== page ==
Hornopiren National Park


Los Lagos Region

HORNOPIREN First called “Río Negro,” this town was founded in 1979, in what was territory of the Chono people––who rowed its fjords in their canoes––and the Huilliche people, who hunted and gathered seeds and mushrooms in its thick forests. The first explorers arrived in the area to search for the mythical City of the Caesars, and later, in the 19th century, settlers came to log its ancient Alerce wood. Today, many locals are drawn to working in the tourism industry, given Hornopirén’s important location on the Comau Fjord, a stop-off point for visitors to nearby National Parks.

Hornopirén National Park, “snow oven” in Mapudungún, forms part of the regional ecosystem of evergreen temperate rainforests. It is known for its rich biodiversity, high levels of endemic species, and thousands-of-years-old trees. This park is part of the World Biosphere Reserve of Temperate Rainforests of the Austral Andes. It features nearly 22,240 acres of Alerce trees. The Hornopirén Volcano, although not within park limits, crowns this landscape of mountain valleys sculpted by snowdrifts, lakes, lagoons, and rivers such as the Puelo Chico, the Ventisquero, and the Blanco, which flows into the Comau Fjord, in Huailahué.



  • Walk to Lake Pinto Concha
  • Visit the Río Blanco Waterfall.
  • Explore the evergreen forest of Alerce, Tepa, Ulmo, and Luma trees, among other species
  • Hornopirén Volcano, with a peak of 5157 feet above sea level
  • Yates Volcano, with a peak of 6926 feet above sea level






Part of the World Biosphere Reserve of Temperate Rainforests, the park features many tree species, including Alerce, Coigüe, Mañío, Luma, Tepu, and Tineo, as well as Lenga trees at its higher altitudes.


There are around 25 species of mammals in the park, including Pumas, Guiñas (Kodkod), Quiques, Foxes, Pudús, and Coipos. There have been 123 species of birds registered in the park, including the Chucao, the Hued Hued, the Black Woodpecker, the Kingfisher, and the Quetru Volador, among others.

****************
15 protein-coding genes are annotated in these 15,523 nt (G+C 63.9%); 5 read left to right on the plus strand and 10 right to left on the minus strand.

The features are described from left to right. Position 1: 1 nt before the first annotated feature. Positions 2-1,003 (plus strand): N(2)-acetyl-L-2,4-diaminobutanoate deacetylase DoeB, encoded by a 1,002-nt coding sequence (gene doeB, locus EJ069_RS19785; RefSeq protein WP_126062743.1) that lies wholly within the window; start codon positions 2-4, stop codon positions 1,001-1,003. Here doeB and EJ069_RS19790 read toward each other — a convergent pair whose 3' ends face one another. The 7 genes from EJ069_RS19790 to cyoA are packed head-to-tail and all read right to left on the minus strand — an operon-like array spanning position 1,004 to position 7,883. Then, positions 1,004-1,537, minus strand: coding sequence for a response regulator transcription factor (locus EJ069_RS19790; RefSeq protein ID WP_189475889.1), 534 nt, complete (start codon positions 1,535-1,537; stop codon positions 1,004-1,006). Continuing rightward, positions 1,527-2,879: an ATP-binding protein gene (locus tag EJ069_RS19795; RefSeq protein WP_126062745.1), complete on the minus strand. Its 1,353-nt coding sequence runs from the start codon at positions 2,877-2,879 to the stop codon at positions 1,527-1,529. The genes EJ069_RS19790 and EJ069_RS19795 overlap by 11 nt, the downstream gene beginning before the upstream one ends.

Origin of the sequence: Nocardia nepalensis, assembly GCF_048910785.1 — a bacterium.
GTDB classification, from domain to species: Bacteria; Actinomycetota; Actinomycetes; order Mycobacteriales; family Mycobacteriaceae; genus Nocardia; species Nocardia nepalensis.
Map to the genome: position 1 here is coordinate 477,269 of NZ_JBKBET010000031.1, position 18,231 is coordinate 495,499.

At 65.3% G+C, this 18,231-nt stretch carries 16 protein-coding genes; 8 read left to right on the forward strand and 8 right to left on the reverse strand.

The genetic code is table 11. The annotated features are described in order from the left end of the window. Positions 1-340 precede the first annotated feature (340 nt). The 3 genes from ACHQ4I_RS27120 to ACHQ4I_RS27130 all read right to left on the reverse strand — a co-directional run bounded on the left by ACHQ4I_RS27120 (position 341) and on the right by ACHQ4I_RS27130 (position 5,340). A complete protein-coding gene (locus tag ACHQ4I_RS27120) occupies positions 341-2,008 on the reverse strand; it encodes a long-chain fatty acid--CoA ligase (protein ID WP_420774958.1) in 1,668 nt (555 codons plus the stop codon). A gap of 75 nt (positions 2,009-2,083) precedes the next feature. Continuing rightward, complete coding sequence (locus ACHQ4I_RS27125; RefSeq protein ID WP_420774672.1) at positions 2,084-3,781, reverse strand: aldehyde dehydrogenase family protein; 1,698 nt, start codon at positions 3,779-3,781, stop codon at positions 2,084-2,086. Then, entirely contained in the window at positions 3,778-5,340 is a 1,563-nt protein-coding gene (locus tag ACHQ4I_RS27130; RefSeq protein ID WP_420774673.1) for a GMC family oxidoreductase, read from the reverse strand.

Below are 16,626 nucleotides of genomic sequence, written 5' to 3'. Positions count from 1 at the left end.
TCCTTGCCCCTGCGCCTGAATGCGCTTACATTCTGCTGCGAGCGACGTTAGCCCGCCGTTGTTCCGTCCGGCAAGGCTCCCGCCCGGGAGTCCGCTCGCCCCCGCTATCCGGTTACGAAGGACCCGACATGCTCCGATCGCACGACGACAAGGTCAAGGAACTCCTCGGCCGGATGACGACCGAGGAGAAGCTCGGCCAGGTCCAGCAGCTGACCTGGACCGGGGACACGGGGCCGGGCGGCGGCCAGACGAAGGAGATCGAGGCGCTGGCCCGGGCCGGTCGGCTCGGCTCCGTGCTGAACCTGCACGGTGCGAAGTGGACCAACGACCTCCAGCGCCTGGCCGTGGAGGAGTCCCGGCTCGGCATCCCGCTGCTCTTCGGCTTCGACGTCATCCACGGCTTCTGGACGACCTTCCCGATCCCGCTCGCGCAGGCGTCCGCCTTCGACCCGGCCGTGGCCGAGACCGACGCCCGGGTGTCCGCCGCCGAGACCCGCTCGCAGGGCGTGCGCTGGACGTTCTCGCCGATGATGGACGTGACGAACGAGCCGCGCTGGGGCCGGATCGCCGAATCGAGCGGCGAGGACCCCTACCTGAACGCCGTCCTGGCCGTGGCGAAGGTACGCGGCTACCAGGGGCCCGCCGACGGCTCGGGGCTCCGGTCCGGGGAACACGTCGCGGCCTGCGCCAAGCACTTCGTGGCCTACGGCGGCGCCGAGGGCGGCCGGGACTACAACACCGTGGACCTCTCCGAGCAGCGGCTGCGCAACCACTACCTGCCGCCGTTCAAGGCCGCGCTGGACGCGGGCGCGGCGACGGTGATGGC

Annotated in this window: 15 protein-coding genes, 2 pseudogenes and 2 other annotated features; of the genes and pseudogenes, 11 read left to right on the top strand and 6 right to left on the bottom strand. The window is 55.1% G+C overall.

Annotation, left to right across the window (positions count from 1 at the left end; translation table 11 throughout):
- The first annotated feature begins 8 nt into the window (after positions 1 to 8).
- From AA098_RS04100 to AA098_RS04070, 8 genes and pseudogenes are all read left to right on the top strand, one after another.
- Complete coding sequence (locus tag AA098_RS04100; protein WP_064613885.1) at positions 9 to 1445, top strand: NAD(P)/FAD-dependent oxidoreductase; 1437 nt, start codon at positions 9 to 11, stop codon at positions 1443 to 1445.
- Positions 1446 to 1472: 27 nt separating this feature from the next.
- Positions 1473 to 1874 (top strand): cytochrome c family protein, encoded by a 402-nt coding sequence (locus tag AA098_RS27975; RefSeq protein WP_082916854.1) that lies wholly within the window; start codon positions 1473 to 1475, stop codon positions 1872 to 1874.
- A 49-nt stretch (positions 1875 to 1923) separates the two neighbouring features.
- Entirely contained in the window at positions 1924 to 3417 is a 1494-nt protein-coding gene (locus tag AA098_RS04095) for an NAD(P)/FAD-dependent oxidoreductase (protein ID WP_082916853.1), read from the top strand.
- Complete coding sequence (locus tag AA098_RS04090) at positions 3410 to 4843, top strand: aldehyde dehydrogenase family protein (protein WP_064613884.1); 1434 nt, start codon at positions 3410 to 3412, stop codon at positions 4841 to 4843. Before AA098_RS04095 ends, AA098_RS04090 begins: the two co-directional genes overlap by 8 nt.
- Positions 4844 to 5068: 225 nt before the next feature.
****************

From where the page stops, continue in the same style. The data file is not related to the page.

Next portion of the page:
The Chono people navigated the waters of the Comau fjord, hunting sea lions, fishing, and collecting shellfish and algae. The Huilliche people traveled inland to hunt and collect fruits, seeds, and mushrooms in the forest.



How to Get There

Hornopirén is located 66 miles south of Puerto Montt. From Puerto Montt, head along Route 7 towards Caleta La Arena, where you’ll take a ferry that will bring you to Caleta Puelche (no prior reservation is required). You can also get to Caleta Puelche from Cochamó and Puelo, via the V-69 route. From Caleta Puelche, continue south to Hornopirén. You can also get to Hornopirén via the coastal route, which begins in Contao and travels through towns such as La Poza and Aulén before arriving at Hornopirén 37 miles later.

Once in Hornopirén, from the Plaza de Armas, you’ll need to travel 6.5 miles to the Chaqueigua Alto sector. There, you’ll find the Conaf office, where you can register for park entry as well as park your car. Continue on foot for 4.5 miles through private property (accessible to the public) until you reach the park entrance.








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